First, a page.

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Swiss Trade Balance December 2019: Chemistry-pharma propels foreign trade 2019 to new heights

We do not like Purchasing Power or Real Effective Exchange Rate (REER) as measurement for currencies. For us, the trade balance decides if a currency is overvalued. Only the trade balance can express productivity gains, while the REER assumes constant productivity in comparison to trade partners.

Who has read Michael Pettis, knows that a rising trade surplus may also be caused by a higher savings rate while the trade partners decided to spend more. This is partially true. Recently Europeans started to increase their savings rate, while Americans reduced it. This has led to a rising trade and current surplus for the Europeans. But also to a massive Swiss trade surplus with the United States, that lifted Switzerland on the U.S. currency manipulation watch list.

To control the trade balance against this “savings effect”, economists may look at imports. When imports are rising at the same pace as GDP or consumption, then there is no such “savings effect”.

After the record trade surpluses, the Swiss economy may have turned around: consumption and imports are finally rising more than in 2015 and early 2016. In March the trade surplus got bigger again, still shy of the records in 2016.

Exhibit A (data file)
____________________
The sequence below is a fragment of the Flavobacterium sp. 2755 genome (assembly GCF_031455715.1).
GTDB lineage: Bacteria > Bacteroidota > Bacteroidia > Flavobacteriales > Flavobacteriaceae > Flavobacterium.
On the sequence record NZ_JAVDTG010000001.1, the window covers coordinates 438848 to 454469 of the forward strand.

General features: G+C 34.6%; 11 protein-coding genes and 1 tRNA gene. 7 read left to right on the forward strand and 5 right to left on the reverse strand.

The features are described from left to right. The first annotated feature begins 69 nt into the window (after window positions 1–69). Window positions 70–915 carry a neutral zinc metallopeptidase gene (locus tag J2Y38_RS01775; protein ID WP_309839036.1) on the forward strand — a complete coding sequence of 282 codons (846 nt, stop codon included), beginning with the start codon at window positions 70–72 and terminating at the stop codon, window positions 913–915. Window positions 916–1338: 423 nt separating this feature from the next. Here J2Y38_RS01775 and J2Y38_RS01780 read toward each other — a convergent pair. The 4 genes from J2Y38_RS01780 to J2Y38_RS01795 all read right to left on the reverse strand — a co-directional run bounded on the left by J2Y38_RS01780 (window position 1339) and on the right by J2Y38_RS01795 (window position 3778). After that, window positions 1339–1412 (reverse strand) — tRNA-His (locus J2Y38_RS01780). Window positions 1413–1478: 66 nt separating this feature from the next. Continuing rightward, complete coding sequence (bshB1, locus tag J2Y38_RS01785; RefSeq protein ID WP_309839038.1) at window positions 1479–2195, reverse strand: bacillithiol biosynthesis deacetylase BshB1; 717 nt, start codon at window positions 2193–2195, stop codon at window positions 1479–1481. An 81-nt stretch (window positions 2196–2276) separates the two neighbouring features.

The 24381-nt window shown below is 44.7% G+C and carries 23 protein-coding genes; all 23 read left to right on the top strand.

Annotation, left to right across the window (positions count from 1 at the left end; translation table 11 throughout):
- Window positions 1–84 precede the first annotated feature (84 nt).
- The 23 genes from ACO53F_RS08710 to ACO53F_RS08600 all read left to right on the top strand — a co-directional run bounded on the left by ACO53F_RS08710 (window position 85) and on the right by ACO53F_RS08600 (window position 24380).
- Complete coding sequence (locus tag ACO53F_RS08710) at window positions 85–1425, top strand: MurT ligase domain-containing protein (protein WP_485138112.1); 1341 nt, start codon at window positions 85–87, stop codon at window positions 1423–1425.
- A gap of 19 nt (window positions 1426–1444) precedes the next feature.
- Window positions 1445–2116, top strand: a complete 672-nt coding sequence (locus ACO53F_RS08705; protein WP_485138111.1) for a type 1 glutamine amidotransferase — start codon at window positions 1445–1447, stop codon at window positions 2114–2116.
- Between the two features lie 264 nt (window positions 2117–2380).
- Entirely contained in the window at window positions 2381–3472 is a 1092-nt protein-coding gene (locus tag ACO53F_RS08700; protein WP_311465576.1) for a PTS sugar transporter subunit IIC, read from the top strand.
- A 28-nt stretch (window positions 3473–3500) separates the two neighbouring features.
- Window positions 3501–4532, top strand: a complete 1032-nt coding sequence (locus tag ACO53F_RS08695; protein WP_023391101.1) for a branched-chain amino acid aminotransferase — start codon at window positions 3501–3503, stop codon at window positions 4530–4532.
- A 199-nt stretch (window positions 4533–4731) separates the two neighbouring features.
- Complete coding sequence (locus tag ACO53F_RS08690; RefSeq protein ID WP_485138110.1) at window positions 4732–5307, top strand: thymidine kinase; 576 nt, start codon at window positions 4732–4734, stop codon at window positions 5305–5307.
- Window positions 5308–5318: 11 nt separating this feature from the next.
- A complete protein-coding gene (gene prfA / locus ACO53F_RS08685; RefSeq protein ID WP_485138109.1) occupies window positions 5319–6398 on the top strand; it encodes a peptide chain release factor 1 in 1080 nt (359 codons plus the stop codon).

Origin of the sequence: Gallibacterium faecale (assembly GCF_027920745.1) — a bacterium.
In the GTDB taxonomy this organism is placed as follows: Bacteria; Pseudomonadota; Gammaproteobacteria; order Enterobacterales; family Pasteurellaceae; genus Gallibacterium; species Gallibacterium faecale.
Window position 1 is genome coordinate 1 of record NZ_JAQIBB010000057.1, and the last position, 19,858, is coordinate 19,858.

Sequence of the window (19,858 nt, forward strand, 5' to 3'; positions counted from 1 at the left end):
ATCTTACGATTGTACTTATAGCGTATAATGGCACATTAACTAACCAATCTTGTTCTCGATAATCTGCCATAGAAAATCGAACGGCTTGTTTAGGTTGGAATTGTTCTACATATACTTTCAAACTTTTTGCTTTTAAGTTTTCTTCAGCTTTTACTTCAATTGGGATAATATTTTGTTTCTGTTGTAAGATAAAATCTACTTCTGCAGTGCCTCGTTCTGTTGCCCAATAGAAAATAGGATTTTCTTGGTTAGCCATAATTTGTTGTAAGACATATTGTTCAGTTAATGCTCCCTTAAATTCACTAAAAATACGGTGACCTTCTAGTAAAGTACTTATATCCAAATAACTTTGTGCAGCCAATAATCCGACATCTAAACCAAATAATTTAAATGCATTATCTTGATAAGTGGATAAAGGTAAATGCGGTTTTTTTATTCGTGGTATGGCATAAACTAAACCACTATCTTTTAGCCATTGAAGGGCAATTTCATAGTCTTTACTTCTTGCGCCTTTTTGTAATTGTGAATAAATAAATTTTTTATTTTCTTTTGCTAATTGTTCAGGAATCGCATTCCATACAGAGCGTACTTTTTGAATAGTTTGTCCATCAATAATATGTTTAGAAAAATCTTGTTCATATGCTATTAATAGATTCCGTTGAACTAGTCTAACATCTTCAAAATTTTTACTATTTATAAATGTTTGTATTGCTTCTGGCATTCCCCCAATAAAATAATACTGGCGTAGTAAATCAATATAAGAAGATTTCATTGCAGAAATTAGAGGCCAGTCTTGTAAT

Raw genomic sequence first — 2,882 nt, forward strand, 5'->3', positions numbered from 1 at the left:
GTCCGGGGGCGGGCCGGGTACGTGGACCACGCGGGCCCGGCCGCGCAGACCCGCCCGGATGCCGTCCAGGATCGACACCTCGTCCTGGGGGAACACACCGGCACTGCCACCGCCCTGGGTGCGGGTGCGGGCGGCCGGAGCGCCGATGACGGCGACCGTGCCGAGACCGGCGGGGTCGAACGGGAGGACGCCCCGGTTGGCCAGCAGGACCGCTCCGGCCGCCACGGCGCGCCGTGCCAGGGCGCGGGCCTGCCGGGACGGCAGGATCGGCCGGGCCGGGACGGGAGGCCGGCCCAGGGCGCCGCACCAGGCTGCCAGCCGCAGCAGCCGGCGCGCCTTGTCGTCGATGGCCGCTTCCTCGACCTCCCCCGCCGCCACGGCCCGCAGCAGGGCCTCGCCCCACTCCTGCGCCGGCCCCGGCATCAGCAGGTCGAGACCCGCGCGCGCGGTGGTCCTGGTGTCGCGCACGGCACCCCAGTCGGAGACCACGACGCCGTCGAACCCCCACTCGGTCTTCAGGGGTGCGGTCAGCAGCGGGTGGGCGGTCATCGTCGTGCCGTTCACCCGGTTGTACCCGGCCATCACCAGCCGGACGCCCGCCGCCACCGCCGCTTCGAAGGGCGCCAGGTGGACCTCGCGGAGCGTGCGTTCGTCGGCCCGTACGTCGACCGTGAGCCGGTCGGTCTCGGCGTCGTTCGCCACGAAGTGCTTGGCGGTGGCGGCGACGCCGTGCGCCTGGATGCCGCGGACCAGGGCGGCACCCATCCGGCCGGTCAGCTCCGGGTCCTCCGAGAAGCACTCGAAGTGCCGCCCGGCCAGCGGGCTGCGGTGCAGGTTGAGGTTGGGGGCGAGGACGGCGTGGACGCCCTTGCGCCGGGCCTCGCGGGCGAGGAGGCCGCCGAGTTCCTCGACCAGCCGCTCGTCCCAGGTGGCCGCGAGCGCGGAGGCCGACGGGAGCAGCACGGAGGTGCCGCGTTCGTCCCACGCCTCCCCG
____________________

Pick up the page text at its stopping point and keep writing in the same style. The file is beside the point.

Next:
Swiss National Bank wants to keep non-profitable sectors alive

Swiss exports are moving more and more toward higher value sectors: away from watches, jewelry and manufacturing towards chemicals and pharmaceuticals. With currency interventions, the SNB is trying to keep sectors alive, that would not survive without interventions.

At the same time, importers keep the currency gains of imported goods and return little to the consumer. This tendency is accentuated by the SNB, that makes the franc weaker.

Texts and Charts from the Swiss customs data release (translated from French).

Exports and Imports YoY Development

Despite a climate of uncertainty linked to trade tensions and the global economy, Swiss foreign trade grew in 2019, albeit at a slower pace. Exports increased by 3.9% to 242.3 billion francs while imports increased by 1.6% to 205.0 billion francs, the two directions of traffic thus reaching an historic peak. The trade balance closed with a record surplus of 37.3 billion francs.

In short

▲ Fourth consecutive annual growth in exports

▲ Exports from the chemical-pharmaceutical sector: jump of more than 10 billion francs

▼ Slowdown in watchmaking and precision instrument exports and contraction in the machinery and electronics sector

Swiss exports and imports, seasonally adjusted (in bn CHF), December 2019

(see more posts on Switzerland Exports, Switzerland Imports, )
Swiss exports and imports, seasonally adjusted (in bn CHF), December 2019

Source: - Click to enlarge

Overall Evolution

In 2019, Swiss foreign trade grew in both directions of traffic for the fourth consecutive year, albeit at a slower pace. Exports increased by 9.1 billion francs to reach a record level of 242.3 billion francs (+ 3.9%; real: -1.2%). Imports increased by 3.1 billion francs to reach a historic peak at 205.0 billion francs (+ 1.6%; real: -1.0%). However, in the last quarter, a downturn affected both directions of traffic. The trade balance closed with a record surplus of 37.3 billion francs, which is explained by the positive balance of 61.9 billion francs in the chemicals and pharmaceuticals sector.

Switzerland Trade Balance, December 2019

(see more posts on Switzerland Trade Balance, )